So, I was in this theory class over the summer. In one of the articles we read, this gray-bearded congressman quips something along the lines of, “I don’t really know what it is, but I know it’s bad.” Of course, this ‘bad thing’ he alludes to is pornography.

That’s right, porn.

Our mission: to figure out what these bad things are. You know, theorize and stuff.

I found myself in a similar situation not too long ago.

“Hey, fucker, take this shot of SoCo with me,” I say.

“SoCo? What even is SoCo,” the potential shot taker rebuffs.

“Hell if I know. All I know is that it tastes like bliss. It’s not fair.”

Down the hatch it goes. Delicious.

Oh no! I’ve been dreading this moment my entire life. My teachers were really onto something – this shit actually does have real life applications! Shit!

So let the theorizing begin.

I remember someone once told me that Southern Comfort was merely “caramel.” To tell the truth, I never really gave a fuck what was in it. All I knew was that I liked it enough that I wouldn’t be the least bit ashamed to sip it on ice with a Happy Meal and a smile – or with breakfast, or even with brunch. You get the idea. But I digress; I fear that my B in contemporary film theory might have plummeted to a C+ if I hadn’t properly investigated the inner workings of such a pleasant potion.

It was sometime around 1874 when M.W. Heron stumbled – presumably in a literal sense – upon his own whiskey concoction, which he labeled Southern Comfort. And as any true whiskey-swiller should, he served it straight out of the barrel.

In an attempt to further pad his wallet, Heron soon opened his own bar in Memphis, where he pawned off bottles for a meager $2.50 each.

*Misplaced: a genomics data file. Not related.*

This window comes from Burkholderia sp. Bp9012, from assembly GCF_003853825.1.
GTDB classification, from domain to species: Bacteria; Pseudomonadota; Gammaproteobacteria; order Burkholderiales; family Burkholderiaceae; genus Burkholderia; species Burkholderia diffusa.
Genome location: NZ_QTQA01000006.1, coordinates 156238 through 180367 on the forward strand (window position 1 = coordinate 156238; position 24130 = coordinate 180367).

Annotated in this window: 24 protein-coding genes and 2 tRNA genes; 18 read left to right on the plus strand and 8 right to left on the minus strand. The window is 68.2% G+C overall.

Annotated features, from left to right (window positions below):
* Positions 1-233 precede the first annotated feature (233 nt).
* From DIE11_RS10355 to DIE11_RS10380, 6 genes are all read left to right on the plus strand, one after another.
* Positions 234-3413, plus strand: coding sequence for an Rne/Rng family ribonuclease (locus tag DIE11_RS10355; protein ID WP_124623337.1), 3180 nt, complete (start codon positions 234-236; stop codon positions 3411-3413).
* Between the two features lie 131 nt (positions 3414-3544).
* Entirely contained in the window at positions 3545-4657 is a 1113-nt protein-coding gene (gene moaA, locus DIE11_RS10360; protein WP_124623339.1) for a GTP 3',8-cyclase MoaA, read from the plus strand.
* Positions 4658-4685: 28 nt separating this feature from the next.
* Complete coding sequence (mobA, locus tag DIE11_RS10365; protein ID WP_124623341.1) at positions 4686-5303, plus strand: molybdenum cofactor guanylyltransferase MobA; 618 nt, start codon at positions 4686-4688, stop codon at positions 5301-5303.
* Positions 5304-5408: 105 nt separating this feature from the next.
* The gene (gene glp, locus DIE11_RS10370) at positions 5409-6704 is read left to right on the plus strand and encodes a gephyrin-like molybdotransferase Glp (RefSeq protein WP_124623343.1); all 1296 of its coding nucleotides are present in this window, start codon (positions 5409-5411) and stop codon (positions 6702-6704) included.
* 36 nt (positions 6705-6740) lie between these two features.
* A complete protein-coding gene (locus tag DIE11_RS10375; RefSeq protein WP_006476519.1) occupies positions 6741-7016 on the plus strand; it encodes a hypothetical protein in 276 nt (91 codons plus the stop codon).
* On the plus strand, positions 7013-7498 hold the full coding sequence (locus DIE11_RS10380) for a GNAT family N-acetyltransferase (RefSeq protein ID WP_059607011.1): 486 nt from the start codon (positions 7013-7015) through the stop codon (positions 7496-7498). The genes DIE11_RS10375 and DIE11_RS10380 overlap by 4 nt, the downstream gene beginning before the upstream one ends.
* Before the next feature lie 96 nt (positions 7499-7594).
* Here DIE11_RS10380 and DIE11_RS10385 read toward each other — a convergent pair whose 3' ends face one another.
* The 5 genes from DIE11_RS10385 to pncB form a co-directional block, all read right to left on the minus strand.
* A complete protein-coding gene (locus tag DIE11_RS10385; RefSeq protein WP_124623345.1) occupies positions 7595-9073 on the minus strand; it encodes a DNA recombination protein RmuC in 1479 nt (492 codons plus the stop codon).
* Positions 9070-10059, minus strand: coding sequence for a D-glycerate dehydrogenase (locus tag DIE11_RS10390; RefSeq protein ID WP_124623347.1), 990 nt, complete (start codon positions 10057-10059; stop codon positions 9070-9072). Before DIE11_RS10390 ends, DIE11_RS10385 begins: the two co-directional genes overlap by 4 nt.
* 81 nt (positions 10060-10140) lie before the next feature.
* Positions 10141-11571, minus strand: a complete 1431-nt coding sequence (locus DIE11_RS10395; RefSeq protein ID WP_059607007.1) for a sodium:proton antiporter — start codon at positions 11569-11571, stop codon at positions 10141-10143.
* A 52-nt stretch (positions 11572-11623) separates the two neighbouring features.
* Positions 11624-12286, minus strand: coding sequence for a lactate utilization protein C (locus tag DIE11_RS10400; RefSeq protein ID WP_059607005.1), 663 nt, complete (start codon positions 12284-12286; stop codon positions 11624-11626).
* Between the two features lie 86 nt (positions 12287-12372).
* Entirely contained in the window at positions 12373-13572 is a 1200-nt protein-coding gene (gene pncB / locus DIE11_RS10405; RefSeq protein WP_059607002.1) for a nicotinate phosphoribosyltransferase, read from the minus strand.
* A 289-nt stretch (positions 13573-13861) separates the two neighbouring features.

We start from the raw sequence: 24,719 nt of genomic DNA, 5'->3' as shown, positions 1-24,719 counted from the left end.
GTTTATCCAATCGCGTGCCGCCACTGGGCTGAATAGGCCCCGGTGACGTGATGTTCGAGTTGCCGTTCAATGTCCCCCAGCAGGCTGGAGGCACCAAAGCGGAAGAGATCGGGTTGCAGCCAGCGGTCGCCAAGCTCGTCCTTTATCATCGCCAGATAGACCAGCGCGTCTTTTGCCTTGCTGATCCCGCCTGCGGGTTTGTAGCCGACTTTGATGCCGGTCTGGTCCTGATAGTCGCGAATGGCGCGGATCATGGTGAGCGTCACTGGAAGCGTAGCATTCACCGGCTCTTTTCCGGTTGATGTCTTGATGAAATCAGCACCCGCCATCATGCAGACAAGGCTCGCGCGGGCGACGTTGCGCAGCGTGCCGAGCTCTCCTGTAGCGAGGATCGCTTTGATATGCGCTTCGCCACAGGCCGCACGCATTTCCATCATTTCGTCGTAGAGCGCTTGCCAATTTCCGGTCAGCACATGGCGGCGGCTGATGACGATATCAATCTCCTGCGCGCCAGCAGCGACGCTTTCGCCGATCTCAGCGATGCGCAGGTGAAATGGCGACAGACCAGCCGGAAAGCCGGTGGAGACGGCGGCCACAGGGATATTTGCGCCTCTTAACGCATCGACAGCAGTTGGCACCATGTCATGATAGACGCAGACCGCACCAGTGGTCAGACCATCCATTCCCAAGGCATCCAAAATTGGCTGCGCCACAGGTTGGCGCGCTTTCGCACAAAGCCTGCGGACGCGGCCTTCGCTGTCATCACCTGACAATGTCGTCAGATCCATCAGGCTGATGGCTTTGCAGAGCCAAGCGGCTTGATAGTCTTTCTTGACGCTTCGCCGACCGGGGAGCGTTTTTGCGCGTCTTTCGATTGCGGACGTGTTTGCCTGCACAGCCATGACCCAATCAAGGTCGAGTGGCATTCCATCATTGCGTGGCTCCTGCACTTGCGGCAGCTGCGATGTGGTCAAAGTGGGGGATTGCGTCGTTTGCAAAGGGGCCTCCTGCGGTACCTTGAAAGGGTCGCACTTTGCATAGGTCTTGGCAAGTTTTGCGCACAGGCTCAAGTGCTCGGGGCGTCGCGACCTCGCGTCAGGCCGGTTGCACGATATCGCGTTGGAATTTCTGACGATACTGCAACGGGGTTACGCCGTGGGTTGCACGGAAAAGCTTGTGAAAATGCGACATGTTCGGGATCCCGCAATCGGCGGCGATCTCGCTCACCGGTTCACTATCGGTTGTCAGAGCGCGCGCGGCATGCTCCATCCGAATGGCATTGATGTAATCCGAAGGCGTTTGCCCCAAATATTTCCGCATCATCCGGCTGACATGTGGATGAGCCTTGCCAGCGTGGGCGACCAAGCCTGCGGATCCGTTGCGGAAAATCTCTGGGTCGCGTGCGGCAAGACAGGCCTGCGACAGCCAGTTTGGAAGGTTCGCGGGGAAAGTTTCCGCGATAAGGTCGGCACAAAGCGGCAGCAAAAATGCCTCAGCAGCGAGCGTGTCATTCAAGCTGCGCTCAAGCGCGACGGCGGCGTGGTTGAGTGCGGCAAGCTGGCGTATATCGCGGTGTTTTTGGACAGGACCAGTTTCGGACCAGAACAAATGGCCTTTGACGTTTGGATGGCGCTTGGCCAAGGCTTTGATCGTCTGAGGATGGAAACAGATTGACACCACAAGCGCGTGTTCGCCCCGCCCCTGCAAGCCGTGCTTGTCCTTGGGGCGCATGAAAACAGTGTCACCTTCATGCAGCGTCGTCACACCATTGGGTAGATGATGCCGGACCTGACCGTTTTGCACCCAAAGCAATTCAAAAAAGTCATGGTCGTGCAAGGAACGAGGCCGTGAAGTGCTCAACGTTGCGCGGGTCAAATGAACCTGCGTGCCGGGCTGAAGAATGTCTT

Oh, sorry, let me pull my jaw off of the keyboard. Two fucking fifty? That’s simply amazing.

By 1904, SoCo solidified itself on the national stage, taking home the gold in the St. Louis World’s Fair for quality and taste. Soon thereafter, Heron conceived the “St. Louis Cocktail” – a glass of SoCo on ice with a twist of lemon. According to, Heron set a limit of two cocktails per customer because “no gentleman would ask for more.” At this point, I realized the obvious: I am not a gentleman.

By 1967, rock star Janis Joplin had adopted SoCo as her favorite alcoholic beverage.

That’s right, Janis-fucking-Joplin drank SoCo like it was water.

From what I hear, many doubt the versatility of my favorite caramel-laden whiskey. Critics say that it is just a shot drink. Those critics obviously haven’t been theorizing enough.

Has Captain Morgan ever had a movie made after him, matey? I don’t think so.

“Southern Comfort,” a 1981 classic – yes, I’m a film studies major, I have the authority to label whatever the hell I want a classic – was released, profiling the lives of National Guardsmen in an isolated Louisiana swamp that end up fighting for their lives. Sounds absolutely riveting. If anything, it has a hell of a name.

Did I mention that Michael Kane wrote it? That’s right, the Michael Kane. The same Michael Kane who wrote such classics as “Jaws 3-D” and “The Dirty Dozen: The Next Mission.”

SoCo inspired all of this. How many other liquors have such an illustrious r